Over time, gender roles in the industry have shifted in Japan. While there is still significant room for improvement, more women than ever before are joining the tech industry and breaking barriers. Today, there are many organsations and initiatives in Japan that are working to promote gender diversity in the tech industry.
One such organisation is Women Who Code Tokyo, which was founded in 2015. Women Who Code Tokyo is a community of women who are interested in tech and are working to promote gender diversity in the industry. They host events and workshops that provide women with opportunities to learn new skills and connect with other women in the industry.
Another organization that is working to promote gender diversity in the tech industry is the Japan Association of Corporate Executives (JACE). JACE is a group of executives from some of Japan’s largest companies, including Sony, Toyota, and Hitachi. The group is working to promote diversity and inclusion in the workplace, including gender diversity in the tech industry.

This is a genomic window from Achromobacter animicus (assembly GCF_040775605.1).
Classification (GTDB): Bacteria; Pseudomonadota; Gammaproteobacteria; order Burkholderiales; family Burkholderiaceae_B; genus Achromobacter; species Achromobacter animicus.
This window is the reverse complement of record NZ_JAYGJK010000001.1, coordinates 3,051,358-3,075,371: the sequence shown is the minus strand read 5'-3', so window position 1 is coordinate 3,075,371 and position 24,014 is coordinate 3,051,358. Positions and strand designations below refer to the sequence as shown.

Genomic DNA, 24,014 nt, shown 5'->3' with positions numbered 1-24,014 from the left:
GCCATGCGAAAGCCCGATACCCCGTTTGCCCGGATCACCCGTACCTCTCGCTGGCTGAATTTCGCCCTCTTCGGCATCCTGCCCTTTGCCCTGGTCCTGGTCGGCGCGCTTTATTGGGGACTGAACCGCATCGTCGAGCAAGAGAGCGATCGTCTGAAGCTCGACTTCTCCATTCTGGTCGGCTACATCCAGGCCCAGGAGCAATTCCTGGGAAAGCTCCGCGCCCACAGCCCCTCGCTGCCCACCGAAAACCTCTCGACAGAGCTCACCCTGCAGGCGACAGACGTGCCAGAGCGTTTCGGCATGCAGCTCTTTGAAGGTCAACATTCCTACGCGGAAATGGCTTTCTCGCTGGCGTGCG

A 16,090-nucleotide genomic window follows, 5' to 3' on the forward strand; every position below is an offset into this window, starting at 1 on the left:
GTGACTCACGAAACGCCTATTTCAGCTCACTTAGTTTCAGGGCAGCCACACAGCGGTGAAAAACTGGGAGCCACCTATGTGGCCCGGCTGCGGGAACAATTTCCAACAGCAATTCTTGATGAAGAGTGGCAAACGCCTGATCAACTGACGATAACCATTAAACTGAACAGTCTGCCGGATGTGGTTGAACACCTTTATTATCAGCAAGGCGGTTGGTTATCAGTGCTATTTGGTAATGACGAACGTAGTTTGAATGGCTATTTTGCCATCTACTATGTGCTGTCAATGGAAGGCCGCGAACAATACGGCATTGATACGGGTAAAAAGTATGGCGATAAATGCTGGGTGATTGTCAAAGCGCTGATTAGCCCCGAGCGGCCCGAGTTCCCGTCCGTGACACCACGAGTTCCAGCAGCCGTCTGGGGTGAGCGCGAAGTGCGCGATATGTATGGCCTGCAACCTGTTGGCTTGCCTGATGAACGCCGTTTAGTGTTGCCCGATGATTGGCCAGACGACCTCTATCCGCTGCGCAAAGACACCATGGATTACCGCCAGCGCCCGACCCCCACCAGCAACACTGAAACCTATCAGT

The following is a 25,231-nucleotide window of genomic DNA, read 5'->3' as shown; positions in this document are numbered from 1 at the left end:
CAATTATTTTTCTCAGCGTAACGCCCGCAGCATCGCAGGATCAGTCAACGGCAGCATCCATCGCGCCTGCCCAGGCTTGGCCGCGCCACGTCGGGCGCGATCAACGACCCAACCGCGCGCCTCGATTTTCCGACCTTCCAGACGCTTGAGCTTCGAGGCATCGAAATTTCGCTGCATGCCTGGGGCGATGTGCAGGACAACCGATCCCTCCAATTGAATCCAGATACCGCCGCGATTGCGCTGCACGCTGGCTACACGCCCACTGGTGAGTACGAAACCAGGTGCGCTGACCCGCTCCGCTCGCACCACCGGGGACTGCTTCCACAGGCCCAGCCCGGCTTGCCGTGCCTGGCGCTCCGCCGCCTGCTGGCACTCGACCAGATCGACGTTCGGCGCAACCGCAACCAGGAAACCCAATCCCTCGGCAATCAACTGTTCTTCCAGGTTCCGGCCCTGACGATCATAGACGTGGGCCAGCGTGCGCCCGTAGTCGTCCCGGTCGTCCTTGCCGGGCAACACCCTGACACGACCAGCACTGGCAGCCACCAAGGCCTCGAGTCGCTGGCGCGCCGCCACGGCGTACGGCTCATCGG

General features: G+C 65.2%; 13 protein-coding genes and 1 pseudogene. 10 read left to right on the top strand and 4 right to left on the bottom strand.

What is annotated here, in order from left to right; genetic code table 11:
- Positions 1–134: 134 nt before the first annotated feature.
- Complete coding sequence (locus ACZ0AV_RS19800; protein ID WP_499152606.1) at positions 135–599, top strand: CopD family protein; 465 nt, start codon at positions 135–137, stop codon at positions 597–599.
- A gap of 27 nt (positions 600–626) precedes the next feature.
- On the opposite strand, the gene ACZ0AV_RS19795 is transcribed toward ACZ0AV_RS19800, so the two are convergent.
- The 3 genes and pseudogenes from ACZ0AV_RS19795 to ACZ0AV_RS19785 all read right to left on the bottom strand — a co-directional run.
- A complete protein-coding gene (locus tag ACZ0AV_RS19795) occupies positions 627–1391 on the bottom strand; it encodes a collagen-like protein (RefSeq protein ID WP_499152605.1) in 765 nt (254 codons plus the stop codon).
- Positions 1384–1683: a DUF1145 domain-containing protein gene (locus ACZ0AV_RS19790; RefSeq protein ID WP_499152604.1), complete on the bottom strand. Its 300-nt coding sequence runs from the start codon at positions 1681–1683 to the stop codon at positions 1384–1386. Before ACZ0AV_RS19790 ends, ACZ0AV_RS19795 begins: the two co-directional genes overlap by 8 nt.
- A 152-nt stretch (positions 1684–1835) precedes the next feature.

While there is still work to be done, the history of women in the Japanese tech industry is one of perseverance and progress. Pioneering women have broken down barriers and inspired others to follow in their footsteps. Today, more women than ever before are joining the industry and working to promote gender diversity.
The Current State of Gender Diversity in Japanese Tech
Despite some progress, women make up only around 15% of the tech industry in Japan. That’s less than the global average of women in tech at 22%. Women tend to be concentrated in administrative roles and are under-represented in more technical positions.
Comparing Japan to other countries
Japan compares unfavourably to other countries in terms of gender diversity in tech. For example, the percentage of women engineers at Google Japan is only about half the level of its parent company, Google, in the United States. Moreover, women’s representation in managerial posts in Japanese corporations is also lower than in other developed countries.